WASHINGTON — The House Energy and Commerce Committee’s environment subcommittee on Thursday advanced legislation to revive the controversial Yucca Mountain nuclear waste repository project in Nevada.
“Nuclear waste management policy is not a partisan issue, and there is an urgent need for Congress to address this challenge as taxpayer liability continues to skyrocket due to the Federal government’s unfulfilled obligations,” subcommittee chairman John Shimkus (R-Ill.), who introduced the legislation, said Thursday as the house panel advanced the bill by voice vote.
Rep. Dina Titus (D-Nev.) condemned the move, saying the vote ignores a multitude of threats to her state and the fact that the “overwhelming majority” of Nevadans don’t consent to Yucca Mountain, a facility located about 90 miles northwest of Las Vegas.
“It ignores the fact that other states are willing – at this very moment – to store nuclear waste,” she said. “The legislation usurps the state’s water rights, one of our strongest legal defenses against the repository. The legislation also lowers radiation standards and removes the cap on how much waste was originally allowed at the repository.”
Private companies Waste Control Specialists and Holtec International have been pursuing plans for storing nuclear waste on an interim basis in Texas and New Mexico, respectively. Congress designated Yucca Mountain as the sole site for permanent storage of American nuclear waste in 1987. At the urging of since-retired Senate minority leader and Yucca Mountain crusader Harry Reid (D-Nev.), the Obama administration in 2009 canceled the licensing process with the Nuclear Regulatory Commission. Obama eventually shifted to a nuclear waste plan that focuses on gaining state and local consent in developing interim storage facilities and eventual permanent storage at one or two national repositories.
President Trump’s 2018 budget proposal included $120 million to restart Yucca Mountain licensing activities and support “robust” interim storage efforts, triggering criticism from Democrats who have accused the administration and Energy Secretary Rick Perry for ramming repository plans down Nevada’s throat. House Republicans like Shimkus, on the other hand, blasted Obama for refusing to follow the law as laid out by the 1982 Nuclear Waste Policy Act, which was amended in 1987.
Due to the congressional stalemate over Yucca Mountain, DOE has been unable to take title to an estimated 75,000 tons of nuclear waste that has been accumulating around the country at nuclear reactor sites. The utilities holding this waste have repeatedly sued the government, resulting in the fed paying more than $30 billion in liabilities to date.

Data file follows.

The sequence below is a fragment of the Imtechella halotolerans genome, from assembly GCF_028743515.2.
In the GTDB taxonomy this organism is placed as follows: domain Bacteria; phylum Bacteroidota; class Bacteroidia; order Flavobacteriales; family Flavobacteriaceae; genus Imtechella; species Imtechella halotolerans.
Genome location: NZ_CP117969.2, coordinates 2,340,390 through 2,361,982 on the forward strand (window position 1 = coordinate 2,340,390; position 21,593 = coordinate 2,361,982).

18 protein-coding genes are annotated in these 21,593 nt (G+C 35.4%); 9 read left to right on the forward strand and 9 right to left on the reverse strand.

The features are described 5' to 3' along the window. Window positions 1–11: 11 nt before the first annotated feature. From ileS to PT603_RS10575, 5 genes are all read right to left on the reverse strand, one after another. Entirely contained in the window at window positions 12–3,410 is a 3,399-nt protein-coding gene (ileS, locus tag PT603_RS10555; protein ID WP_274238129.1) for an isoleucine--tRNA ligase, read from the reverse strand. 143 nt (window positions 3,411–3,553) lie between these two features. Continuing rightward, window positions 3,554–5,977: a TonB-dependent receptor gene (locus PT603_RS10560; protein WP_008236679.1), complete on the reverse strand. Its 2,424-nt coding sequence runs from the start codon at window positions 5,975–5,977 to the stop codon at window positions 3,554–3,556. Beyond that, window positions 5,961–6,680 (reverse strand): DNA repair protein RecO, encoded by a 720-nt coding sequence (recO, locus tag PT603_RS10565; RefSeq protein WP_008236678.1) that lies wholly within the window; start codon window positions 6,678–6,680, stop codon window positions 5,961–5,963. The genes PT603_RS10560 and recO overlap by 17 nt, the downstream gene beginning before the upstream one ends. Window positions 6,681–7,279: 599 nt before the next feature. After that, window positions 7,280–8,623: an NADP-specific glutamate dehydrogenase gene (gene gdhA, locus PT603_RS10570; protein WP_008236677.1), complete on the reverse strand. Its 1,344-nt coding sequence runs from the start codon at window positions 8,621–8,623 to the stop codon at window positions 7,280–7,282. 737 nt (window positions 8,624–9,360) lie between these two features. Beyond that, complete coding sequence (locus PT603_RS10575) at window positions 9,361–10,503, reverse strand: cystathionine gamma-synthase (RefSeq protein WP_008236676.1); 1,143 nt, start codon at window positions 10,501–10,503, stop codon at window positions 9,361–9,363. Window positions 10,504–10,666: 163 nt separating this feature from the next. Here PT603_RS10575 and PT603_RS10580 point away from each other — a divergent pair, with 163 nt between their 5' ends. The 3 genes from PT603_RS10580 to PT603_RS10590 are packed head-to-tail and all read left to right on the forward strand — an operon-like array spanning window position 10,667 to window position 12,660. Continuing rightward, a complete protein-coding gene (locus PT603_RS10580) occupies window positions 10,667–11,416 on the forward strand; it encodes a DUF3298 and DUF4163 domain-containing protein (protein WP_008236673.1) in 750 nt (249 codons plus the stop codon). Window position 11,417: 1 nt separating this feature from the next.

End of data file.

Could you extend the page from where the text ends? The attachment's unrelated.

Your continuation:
The legislation that advanced Thursday would allow unlimited disposal of spent nuclear fuel and high-level radioactive wastes at Yucca Mountain, effectively eliminating the projected capacity limit of 70,000 metric tons. The legislation also expedites transfer of control over land at Yucca Mountain to DOE, while pre-empting the state over air quality and water access permits and requirements.
Thursday’s voice vote came a day after Nevada Gov. Brian Sandoval and Attorney General Adam Laxalt filed a motion to dismiss a lawsuit demanding that DOE complete NRC licensing activities. The Texas Attorney General’s Office filed the lawsuit in the Fifth Circuit U.S. Court of Appeals in March. Sandoval claims that the lawsuit seeks to undercut Nevada’s opposition to the repository project.
“Yucca Mountain would come at the direct expense of the health and safety of Nevadans and this petition would diminish Nevada’s ability to make its case against this ill-conceived project,” Sandoval said Wednesday. “The State of Nevada will continue to fight and defeat this dangerous project at every opportunity and in any venue. This week’s action is an important step in our continued and relentless efforts to defeat the proposal to store high level nuclear waste at Yucca Mountain.”
According to Sandoval’s office, Nevada is preparing several legal challenges against the repository. The state plans to defend some 300 legal contentions against the project before the NRC.